For about 300 THB (USD 10) you can rent a tube and get taken about 4 kilometers up the river to a drop off location. The ride back to Pai along the river takes about one hour, depending on how strong the water is flowing.
Tubing in Pai is only permitted in the dry season, or very start of the wet season. During heavy rains, the current is too strong and not safe for tubing. You can book a tubing trip from most hotels or from some tour agencies in town.
10. Wander Pai’s Walking Street
Pai has a great walking street much like those you will find in Chiang Rai and Chiang Mai. At night you will find that the main street through Pai fills with lots of stalls offering food, clothing, jewelry, and other souvenirs.
If you’re not keen to buy any take-home souvenirs, then just go for the food. You are bound to meet lots of other travelers in this fun and social atmosphere too.
11. Party at one of the Top Bars in Pai
Another one of my favorite things to do in Pai is just to chill out or party up at one of the many bars in Pai. You can find daily live music sessions at Edible Jazz, watch some awesome fire shows at Don’t Cry, or just kick back and enjoy the amazing sunsets at Sunset Bar Pai. If you want to turn it up later in the night, make sure you pop into Ting Tongor Bamboo Bar for a proper party. The bars in Pai with a party vibe get going at around midnight.
Another cool spot is the Pai Circus School. Some afternoons the guesthouse throws a barbecue with cold drinks. It is an awesome place to watch the sunset from up on the hill.
12. Hang Out at a Cafe
There are quite a few cool cafes in Pai where you will find backpackers lazing about escaping the heat. With the digital nomad trend on the rise there, these cafes typically offer great wifi and allow you to work for an extended time. With good food, and good coffee, there’s no better reason to take a lazy day in true Pai style. Check out Cafecito for good coffee and Latin food, and the Pedlar for good coffee and bakery products.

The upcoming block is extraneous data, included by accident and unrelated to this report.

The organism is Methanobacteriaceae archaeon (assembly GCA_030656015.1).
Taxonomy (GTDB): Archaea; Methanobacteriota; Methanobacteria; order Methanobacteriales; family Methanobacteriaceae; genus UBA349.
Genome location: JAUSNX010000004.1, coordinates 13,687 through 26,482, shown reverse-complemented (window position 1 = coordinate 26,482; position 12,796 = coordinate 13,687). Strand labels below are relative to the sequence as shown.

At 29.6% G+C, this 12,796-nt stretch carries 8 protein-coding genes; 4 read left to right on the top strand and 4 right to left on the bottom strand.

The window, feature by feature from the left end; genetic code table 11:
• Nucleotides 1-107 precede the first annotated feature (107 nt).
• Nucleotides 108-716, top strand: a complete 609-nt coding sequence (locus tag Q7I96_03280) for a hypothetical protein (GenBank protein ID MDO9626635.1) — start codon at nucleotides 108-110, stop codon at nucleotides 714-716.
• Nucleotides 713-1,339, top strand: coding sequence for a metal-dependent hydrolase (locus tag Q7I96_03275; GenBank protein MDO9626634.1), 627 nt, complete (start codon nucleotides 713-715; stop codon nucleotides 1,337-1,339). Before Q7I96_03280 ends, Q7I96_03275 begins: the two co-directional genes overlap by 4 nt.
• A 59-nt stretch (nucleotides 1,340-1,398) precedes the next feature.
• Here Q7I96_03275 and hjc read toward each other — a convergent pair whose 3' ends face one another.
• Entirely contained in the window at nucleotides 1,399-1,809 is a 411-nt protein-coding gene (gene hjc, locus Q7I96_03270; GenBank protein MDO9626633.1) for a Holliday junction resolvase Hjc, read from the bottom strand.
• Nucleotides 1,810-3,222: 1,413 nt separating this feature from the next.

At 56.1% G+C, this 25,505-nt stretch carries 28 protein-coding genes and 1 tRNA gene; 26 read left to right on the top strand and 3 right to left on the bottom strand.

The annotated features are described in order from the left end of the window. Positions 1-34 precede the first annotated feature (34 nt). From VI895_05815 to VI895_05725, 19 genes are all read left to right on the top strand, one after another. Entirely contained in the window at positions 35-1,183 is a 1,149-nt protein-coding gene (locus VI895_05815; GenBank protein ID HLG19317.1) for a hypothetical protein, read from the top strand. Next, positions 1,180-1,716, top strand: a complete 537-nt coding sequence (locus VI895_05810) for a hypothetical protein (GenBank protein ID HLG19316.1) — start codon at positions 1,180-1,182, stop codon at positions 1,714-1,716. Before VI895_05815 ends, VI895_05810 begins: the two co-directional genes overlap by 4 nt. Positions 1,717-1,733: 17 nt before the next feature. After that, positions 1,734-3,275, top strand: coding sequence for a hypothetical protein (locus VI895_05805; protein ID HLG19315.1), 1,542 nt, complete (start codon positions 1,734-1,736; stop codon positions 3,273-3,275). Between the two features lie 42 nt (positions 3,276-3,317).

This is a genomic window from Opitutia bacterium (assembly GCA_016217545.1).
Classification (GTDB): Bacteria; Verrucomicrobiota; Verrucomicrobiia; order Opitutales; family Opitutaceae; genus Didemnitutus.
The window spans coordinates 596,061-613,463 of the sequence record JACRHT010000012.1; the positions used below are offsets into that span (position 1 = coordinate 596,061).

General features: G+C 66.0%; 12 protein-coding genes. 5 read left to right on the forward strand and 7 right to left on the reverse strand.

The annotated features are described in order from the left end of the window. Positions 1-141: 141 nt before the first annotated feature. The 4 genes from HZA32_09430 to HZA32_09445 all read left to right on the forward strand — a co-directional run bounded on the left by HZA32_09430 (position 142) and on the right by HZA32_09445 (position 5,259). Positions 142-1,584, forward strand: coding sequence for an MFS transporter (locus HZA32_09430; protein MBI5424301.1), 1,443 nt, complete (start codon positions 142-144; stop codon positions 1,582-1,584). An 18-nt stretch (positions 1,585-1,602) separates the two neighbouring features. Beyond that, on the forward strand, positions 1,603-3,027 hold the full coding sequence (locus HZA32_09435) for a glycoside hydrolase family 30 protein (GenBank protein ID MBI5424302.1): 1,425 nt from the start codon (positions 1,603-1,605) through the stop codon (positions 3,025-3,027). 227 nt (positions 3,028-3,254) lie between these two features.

Found another great cafe in Pai? Please let me know in the comments section below!
13. Motorbike to Chiang Mai
The road from Pai to Chiang Mai, route 1095, is known as the road of 762 turns. This 120-kilometer route, which winds its way through the mountains, is a paradise for motorbike adventurers.
After leaving the highways surrounding Chiang Mai, the road to Pai passes rice paddies for a while, then makes its way into the mountains and through the forest. The ride from Chiang Mai to Pai is a great way to see a stunning part of Northern Thailand. An area that seems to be endlessly green.
The ride from Chiang Mai to Pai (or vice versa) takes about 5 to 6 hours one-way.
Note: it is best to motorbike the road from Chiang Mai to Pai in the dry season. During the wet season, it can rain quite hard out here.
Love motorbike adventures? Check out my huge Vietnam Motorbike Route
14. Mushrooms in Pai
I will not label what type of mushrooms these are, but they are great. Some of the best you will find in Asia.
Mushrooms in Pai grow in abundance in piles of Elephant poo. Ask around and you shall find the source. Having a few mushrooms while lazing out on the grass in Pai is an incredible experience. However, take my advice and don’t do it at night.
Don’t end up in Pai Hospital
With all these things to do in Pai, there must be a few accidents along the way. Be careful, don’t end up in the hospital like I did.
During my trip to Pai, there were so many hospital incidents. The hospital in Pai must be one of the busiest in Thailand I had come across on my travels. Here are a few things to avoid:
- I was bitten on the eyeball by some bug. The bite got infected overnight after scratching it. The next day I spent 3 hours in the hospital with a hose under my eyelid flushing out the infection
- A friend had a bug crawl down his ear and make a nest. Back to the hospital to flush it out with water and tweezers before there was a colony of bugs down there.